In my own work at the University of Pretoria, I can think of at least one instance where resistance to gender change manifested itself.

Over the last few years I helped to develop a guideline protocol for working with staff and students who are diverse in terms of gender (they may be transgender, intersex, or simply not easily fitting into neat gender categories).

To bring this protocol to the point where it was formally adopted by the university as part of our anti-discrimination policy, I had to engage with a range of stakeholders, and to build enough consensus for this change to be possible. Here are my reflections on some resistance I experienced, noting that there was also a lot of support!

  • People made a lot of jokes! It is “easy” to make jokes about trans people, or people who are not gender conforming, because they have less social power and can easily be humiliated or embarrassed. On social media, when our university’s trans initiative became more widely known, there were jokes about gender and wondering “where this would end”.
  • We had to persuade the university to allow students, for example, to self-identify (names, pronouns, gender marker) on our online platforms. In fact, this was not difficult to set up, from a technology point of view, but part of the initial reluctance, I believe, was informed by the idea that “we are giving students too much power”! In a system where university administrations are like parents towards students, you can see that handing power back to people to self-identify seemed a step too far.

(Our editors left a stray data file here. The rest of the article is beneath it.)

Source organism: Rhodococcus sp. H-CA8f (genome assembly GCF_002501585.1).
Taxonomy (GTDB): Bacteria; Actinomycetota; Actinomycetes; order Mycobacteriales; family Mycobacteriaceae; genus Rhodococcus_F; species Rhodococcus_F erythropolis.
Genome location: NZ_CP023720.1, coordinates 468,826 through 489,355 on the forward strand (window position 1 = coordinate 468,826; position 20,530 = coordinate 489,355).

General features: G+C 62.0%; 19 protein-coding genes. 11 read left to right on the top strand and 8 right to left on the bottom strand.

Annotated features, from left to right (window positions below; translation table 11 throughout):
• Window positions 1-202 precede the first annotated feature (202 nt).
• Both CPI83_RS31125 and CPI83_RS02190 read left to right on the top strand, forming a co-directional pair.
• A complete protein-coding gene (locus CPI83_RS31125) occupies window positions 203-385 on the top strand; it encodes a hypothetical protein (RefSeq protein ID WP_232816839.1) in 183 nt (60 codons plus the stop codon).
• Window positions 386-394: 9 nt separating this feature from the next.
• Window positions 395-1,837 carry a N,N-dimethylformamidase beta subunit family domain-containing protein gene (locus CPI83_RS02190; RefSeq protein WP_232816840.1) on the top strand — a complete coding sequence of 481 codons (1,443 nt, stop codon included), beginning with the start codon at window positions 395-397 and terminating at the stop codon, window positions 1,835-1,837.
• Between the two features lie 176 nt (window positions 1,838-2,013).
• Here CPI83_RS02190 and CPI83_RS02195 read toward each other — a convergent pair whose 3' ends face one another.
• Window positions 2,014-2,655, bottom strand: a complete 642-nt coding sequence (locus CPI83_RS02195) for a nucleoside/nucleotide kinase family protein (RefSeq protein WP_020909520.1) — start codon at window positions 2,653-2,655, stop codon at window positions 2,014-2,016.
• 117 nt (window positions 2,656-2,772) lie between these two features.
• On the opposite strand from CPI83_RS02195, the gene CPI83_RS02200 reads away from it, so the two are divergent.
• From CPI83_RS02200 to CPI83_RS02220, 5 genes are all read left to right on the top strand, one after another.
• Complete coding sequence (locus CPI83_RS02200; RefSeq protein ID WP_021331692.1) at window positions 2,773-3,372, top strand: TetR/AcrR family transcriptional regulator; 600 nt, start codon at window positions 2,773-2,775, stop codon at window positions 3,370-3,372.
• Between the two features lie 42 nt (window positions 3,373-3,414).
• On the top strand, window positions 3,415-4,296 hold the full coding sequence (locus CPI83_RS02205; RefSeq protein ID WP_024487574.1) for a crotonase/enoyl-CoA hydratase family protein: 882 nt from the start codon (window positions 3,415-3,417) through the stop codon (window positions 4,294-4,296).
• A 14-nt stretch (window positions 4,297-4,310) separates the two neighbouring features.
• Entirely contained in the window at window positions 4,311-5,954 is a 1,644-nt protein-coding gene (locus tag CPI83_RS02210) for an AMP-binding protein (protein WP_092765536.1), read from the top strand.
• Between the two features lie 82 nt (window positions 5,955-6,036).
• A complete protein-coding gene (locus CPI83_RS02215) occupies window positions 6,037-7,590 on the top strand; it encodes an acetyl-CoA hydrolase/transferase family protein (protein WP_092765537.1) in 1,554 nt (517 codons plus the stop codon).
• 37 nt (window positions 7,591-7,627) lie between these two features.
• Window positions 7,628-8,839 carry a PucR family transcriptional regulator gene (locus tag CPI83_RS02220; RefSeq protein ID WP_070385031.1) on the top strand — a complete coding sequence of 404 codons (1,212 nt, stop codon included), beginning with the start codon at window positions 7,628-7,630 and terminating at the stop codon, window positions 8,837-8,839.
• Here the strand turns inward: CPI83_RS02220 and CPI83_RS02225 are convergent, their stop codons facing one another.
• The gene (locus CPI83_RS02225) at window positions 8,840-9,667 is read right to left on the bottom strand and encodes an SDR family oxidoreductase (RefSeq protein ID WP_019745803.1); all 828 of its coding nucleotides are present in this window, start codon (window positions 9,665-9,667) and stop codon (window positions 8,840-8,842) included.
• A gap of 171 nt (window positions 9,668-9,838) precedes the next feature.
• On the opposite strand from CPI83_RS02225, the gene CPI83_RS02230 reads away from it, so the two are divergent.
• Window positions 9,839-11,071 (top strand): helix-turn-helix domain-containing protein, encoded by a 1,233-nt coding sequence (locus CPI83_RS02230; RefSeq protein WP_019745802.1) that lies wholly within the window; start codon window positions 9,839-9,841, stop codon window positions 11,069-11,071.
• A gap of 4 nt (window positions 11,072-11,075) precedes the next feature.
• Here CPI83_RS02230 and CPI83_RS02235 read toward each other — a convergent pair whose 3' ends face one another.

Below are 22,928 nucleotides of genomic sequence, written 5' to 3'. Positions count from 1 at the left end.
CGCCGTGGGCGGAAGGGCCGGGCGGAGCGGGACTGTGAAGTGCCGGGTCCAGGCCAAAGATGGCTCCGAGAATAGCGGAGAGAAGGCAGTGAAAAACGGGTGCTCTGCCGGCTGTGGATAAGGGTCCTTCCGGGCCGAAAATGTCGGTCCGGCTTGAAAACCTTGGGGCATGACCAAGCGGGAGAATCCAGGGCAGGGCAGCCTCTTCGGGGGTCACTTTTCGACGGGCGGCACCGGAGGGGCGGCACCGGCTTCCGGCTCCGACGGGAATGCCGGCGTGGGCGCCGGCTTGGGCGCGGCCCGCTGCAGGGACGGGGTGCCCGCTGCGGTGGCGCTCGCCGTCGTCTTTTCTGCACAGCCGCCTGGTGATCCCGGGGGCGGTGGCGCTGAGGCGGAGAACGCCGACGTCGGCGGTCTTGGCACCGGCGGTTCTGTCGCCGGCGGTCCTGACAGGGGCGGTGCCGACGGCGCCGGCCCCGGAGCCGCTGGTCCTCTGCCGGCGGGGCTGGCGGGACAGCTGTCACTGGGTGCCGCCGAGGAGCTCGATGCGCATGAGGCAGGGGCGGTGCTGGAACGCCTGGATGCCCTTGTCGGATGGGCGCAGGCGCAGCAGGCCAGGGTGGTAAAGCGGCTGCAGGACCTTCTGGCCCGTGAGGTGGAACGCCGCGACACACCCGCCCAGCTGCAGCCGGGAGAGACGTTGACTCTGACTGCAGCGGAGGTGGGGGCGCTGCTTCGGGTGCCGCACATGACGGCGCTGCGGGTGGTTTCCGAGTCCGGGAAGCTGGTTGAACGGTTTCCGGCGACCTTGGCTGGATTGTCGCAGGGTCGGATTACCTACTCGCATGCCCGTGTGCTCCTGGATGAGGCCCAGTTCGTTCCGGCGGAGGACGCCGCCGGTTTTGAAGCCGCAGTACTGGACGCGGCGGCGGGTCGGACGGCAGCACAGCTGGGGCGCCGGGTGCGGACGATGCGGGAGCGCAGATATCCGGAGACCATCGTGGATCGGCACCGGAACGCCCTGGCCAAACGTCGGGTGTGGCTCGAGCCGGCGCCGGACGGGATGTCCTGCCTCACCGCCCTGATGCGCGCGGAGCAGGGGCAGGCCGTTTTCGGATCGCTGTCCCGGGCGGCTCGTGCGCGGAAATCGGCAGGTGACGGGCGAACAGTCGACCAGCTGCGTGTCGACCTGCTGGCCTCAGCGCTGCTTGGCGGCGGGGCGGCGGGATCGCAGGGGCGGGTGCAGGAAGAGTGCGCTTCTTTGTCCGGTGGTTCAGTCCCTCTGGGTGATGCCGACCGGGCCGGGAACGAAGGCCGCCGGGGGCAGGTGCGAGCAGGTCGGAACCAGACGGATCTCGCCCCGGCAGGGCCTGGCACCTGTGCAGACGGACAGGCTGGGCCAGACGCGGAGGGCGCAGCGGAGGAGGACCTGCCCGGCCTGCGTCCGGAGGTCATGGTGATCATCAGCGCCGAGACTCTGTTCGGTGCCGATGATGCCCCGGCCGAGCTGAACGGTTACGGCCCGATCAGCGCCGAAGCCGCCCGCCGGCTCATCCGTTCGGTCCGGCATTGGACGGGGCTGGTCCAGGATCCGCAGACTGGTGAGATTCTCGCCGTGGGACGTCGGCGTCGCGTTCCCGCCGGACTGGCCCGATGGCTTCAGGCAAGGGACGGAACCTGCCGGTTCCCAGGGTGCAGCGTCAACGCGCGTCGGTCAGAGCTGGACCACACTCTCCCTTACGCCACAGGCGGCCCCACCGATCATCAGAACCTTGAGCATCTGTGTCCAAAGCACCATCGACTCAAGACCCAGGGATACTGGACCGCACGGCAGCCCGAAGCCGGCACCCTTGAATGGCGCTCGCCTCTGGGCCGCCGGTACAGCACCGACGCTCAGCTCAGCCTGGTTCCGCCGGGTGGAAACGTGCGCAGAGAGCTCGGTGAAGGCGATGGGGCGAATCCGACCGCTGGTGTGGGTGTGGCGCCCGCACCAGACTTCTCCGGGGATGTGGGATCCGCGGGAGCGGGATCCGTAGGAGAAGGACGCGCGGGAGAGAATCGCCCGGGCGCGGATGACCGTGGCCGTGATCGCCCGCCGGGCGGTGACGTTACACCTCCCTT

• Focussing on the rights of trans and gender diverse people made some people uncomfortable because they were being asked to challenge their belief systems about gender. The resistance was also expressed through the language of “but why are we making all these changes for such a small number of people”? Apart from the fact that inclusion is precisely about recognising all the different groups in our workplaces, irrespective of number, we argued that increasing the chances for people to self-identify on our online platforms made everyone feel this was a safe and inclusive workplace!
  • Finally, resistance showed itself when people authorised to make changes to online naming systems, for example, insisted that they needed someone higher than them to authorise these changes. In fact, there was already authorisation for these changes, but it took an explicit instruction from a senior person to make it happen.

Gender change is almost never painless. What I learned from this experience is that for some people, any change is too much. Usually the status quo suits them. For other people, change is both exciting and necessary. Usually the status quo has not been kind to them.

If you are planning or running a gender change project, remember that you cannot please all of the people all of the time, but change is necessary to redistribute power and build inclusivity. It won’t be easy, but it has to be done.